• Speaking of placebos, everyone always assumes that they only work because you think you’re getting an active drug. Some researchers were skeptical about this, and so they carried out this fascinating study that involved giving placebos to people with irritable bowel syndrome, but also telling them that they’re getting placebos the entire time. Guess what? They felt better anyway.

This blog post is already dragging on too long, but these were just a few of all the very interesting topics and discussions we had over two days. I hope to be back with regular science programming very shortly, so stay tuned for the latest and greatest!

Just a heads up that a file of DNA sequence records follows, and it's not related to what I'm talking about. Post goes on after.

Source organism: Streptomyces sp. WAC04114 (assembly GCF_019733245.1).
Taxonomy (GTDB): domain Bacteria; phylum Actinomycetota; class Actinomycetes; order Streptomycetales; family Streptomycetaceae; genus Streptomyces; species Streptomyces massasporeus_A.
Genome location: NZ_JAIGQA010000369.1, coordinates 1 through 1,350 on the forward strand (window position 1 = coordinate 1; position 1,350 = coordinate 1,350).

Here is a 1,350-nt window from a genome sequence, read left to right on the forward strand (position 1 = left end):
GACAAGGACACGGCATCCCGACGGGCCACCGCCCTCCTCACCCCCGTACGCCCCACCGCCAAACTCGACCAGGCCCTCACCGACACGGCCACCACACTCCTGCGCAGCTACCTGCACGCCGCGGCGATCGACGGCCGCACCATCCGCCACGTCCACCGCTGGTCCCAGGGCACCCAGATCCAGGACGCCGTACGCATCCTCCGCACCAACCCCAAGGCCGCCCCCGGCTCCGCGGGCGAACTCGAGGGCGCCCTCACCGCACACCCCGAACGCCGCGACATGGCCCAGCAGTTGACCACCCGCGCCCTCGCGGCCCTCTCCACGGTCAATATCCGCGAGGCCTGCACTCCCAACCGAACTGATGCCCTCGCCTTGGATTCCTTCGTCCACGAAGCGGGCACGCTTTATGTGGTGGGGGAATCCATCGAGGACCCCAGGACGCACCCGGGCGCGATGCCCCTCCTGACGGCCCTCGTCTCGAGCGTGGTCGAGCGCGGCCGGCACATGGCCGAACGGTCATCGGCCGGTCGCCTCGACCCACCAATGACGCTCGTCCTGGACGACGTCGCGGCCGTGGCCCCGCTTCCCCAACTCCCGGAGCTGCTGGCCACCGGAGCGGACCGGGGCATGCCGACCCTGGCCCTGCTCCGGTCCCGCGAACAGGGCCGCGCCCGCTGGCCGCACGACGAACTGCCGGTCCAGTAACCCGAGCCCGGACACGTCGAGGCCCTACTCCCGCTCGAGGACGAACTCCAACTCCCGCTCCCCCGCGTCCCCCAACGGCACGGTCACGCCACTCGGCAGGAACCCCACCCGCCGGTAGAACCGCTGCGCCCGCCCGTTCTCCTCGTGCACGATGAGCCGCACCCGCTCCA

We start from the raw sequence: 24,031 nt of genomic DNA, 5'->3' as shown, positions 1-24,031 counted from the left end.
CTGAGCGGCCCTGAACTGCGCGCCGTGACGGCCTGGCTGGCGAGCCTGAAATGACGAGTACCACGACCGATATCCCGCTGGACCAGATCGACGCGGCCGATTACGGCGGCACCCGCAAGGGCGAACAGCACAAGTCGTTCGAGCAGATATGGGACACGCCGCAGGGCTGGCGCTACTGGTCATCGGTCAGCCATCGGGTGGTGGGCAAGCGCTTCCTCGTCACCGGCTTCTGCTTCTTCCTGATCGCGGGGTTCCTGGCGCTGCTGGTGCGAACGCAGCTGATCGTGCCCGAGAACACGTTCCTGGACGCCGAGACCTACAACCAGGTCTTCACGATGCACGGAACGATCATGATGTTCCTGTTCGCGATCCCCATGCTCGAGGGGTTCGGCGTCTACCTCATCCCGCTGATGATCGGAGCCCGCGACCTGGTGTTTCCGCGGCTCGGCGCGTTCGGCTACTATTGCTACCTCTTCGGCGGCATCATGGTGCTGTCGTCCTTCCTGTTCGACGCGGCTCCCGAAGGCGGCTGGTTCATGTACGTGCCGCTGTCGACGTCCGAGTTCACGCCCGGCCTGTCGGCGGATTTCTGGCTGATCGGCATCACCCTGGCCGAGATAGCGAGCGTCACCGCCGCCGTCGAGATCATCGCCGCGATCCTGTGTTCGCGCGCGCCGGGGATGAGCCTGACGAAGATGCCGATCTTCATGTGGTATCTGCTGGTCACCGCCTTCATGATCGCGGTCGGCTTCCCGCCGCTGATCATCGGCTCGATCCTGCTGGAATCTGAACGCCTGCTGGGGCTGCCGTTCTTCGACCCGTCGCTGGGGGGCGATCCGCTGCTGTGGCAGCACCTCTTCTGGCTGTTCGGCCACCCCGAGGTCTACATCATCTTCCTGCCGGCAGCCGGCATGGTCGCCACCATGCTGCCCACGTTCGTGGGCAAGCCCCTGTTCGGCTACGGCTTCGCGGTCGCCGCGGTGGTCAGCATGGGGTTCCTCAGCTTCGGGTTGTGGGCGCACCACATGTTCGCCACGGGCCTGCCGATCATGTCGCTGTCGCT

6 Responses to “Live from the sky, somewhere over the prairies”

TherExtras said...

Well worth the wait, SC! Hilarious AND useful. Watch for a link to this post to show up on my blog.

I once heard a physician give a talk (I swear it was the guy who did early research on how cystic fibrosis affects the digestive system) and reveal how he and a couple of other MDs did the pilot study work on themselves. It involved precise measurements of intake and output, if you get my drift.

Looking for more interesting fun here after you rest-up.
Barbara

veach glines said...

Wait, what? Telling someone they are not getting drugs, just placebos, while treating them...was sufficient?

I'm interested in your thoughts on "why".

Suppositions:

These patients were going to get better on their own, anyway.